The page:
Other various obstacles
- Gray divorce – The rate of people divorcing after the age of 50, known as “gray divorce,” has doubled since 1990.
- By 2010, one in four divorces involved couples over the age of 50, according to Psychology Today.
- For women age 65+, the poverty rate is nearly double that of men in the same age group.
- 27% of gray divorced women are poor compared to just 11% of gray divorced men.
- Nearly two-thirds of U.S. women ages 40 to 79 have already dealt with a major financial “life crisis,” such as job loss, divorce, the death of a spouse, or serious illness. (AARP, “Understanding Women’s Financial Needs and Behavior,” 2007 survey.)
- The number of middle and upper income women struggling with debt has risen faster than the number of lower income women struggling with debt. (Women, Debt and Recession, CareOne Debt Relief Services)
- Fewer than two in 10 women feel “very prepared” to make wise financial decisions. Half indicate that they “need some help,” and one-third feels that they “need a lot of help.” (Financial Experience &Behaviors Among Women 2010−2011 Prudential Research Study)
- Women are more likely to use dedicated advisors than men, but are less likely to say they are satisfied with their advisors or find them trustworthy (63%), according to Accenture’s latest wealth management research.
- As a result, only 61% of women reported having a good understanding of their investments and holdings.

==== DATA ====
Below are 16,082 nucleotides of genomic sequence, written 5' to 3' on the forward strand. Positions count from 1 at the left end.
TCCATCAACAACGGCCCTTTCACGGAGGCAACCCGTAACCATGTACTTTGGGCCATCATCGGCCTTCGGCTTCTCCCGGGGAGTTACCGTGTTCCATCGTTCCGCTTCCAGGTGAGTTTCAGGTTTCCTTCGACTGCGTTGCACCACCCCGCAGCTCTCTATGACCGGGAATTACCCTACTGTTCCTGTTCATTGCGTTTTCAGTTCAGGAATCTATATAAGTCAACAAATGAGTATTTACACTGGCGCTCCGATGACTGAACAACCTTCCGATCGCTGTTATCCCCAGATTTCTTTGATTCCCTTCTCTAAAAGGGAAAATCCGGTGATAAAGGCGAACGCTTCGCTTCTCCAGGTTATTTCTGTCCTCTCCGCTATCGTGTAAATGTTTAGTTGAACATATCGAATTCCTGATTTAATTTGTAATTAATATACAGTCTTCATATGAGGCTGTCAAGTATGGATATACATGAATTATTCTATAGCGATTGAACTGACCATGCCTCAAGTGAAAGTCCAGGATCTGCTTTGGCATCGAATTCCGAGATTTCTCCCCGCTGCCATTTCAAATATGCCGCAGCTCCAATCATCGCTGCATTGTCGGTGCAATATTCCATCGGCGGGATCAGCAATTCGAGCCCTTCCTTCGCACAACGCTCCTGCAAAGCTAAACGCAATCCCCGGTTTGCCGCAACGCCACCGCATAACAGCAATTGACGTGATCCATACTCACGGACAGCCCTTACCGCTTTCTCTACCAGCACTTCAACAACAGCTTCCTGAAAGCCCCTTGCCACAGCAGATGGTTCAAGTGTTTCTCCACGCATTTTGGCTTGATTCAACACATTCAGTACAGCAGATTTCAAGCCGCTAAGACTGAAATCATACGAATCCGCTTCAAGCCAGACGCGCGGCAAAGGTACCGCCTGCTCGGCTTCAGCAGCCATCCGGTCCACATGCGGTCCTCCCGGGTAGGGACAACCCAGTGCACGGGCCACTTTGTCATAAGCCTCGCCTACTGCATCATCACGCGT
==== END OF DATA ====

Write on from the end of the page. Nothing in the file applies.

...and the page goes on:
- Women tend to be more conservative investors overall—their primary goal is to preserve wealth.
- According to an RBC Wealth Management study, women are more likely to seek knowledgeable individuals than men, less likely to conduct their own research than men, and less likely to management their own investments.
- According to the Boston Consulting Group, between 2010 and 2015 private wealth held by women grew from $34trn to $51trn.
So, we know women are at a disadvantage in retirement planning. What can you do about it? Start saving now, set a savings goal you can work towards and keep track of your progress, start contributing as much as you can if your employer offers a retirement plan such as a 401(k) or 403(b) plan, consider an IRA if your employer doesn’t offer a retirement plan or you’re not currently in the workforce, and become a more knowledgeable investor. Above all else, the single most important thing you can do as a women to improve you financial future is to become more financially literate.
To find out more about the challenges women face in retirement, and what Retirement Solved can do to help, you can sign up for our e-class: “Retirement Savings Challenges for Women” over at our Teachable page, email us at firstname.lastname@example.org, or give us a call at 508-798-5115.